|Plot Summary of A King's Ransom|
HarperCollins, May 2001, 25.00, 432 pp.
Guerilleros in Columbia attack the boats owned by visiting businessman Matthew Rey, co-owner of Rey Seafood Company. During the raid, the criminals killed innocent workers and abducted Matthew in anticipation of making a fortune since he owns an American business.
Matthew's son Nick, an attorney at a Miami law firm learns about the kidnapping. He turns to the FBI for help, but they turn to bureaucratic hiding behind an alleged spat with the State Department. Nick soon learns that the Feds believe his father is involved with drug trafficking, but actually want to nail the business partner, Nicaraguan Guillermo Cruz. Even his law firm, which was supportive of Nick, turns ugly and fires him by accusing him and his father of trying to commit an insurance fraud. Not able to obtain help from the normal channels, Nick turns elsewhere to an outside professional negotiator to save his father from what is becoming a cash crop in Columbia, kidnapping of people.
A KING'S RANSOM is an exciting thriller that never slows down as Nick's struggles to rescue his father crashes into bureaucracy and conspiracy. The story line is fast-paced, filled with action, and frightening as it rings so genuine. Nick is a great workaholic but it is the diverse support cast with their depth of characterizations that provides the novel its feeling of reality while propelling James Grippando's gripping tale forward.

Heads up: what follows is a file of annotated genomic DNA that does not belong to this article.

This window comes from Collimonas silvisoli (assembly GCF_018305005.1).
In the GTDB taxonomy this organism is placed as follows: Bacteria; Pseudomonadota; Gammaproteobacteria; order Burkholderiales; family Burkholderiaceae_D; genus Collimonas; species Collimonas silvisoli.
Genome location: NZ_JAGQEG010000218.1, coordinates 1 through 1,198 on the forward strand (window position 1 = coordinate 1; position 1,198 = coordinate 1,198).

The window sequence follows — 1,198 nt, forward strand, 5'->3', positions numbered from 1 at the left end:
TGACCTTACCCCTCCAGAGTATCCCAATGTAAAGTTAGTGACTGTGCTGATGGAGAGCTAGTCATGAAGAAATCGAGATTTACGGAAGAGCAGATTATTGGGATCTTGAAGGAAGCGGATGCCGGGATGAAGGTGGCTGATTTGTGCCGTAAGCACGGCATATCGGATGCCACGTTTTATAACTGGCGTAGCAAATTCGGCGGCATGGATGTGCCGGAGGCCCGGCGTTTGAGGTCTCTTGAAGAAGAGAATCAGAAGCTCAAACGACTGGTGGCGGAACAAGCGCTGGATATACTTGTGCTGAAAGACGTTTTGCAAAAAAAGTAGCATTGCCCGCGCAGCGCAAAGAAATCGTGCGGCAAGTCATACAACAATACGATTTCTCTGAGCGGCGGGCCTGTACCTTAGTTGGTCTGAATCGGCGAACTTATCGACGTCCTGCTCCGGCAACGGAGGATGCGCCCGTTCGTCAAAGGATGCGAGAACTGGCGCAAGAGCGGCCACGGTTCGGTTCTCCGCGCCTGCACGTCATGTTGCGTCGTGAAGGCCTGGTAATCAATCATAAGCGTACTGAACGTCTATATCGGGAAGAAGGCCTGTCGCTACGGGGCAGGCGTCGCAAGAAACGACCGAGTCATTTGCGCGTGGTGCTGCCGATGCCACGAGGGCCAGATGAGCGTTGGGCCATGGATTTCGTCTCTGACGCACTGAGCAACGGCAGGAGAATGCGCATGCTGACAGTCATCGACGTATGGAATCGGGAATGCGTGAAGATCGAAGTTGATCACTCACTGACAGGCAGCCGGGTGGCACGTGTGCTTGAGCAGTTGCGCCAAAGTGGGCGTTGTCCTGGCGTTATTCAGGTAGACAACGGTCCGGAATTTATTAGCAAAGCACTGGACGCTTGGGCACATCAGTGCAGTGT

Harriet Klausner, Resident Scholar
|Review Analysis of A King's Ransom|
Our unique search engine provides a wealth of detail about books by breaking them down into many different literary elements, all of which are searchable (click here).
Ratings are on a 1-10 scale (Low to High)
Tone of story
- very upbeat
How difficult to spot villain?
- Difficult, but some clues given
Time/era of story:
Cloak & Dagger Plotlets:
- power struggle within govt between two factions
- preventing/finding assassin
Kid or adult book?
- Adult or Young Adult Book
- fighting evil law firm
- finding out whether someone is really guilty
- a lawyer creature
- Deep South
The Americas (not US):
Accounts of torture and death?
- moderately detailed references to deaths
Amount of dialog
- roughly even amounts of descript and dialog
Note: the views expressed here are only those of the reviewer(s).
Use our site!
Search for your favorite town
Our Chief Librarian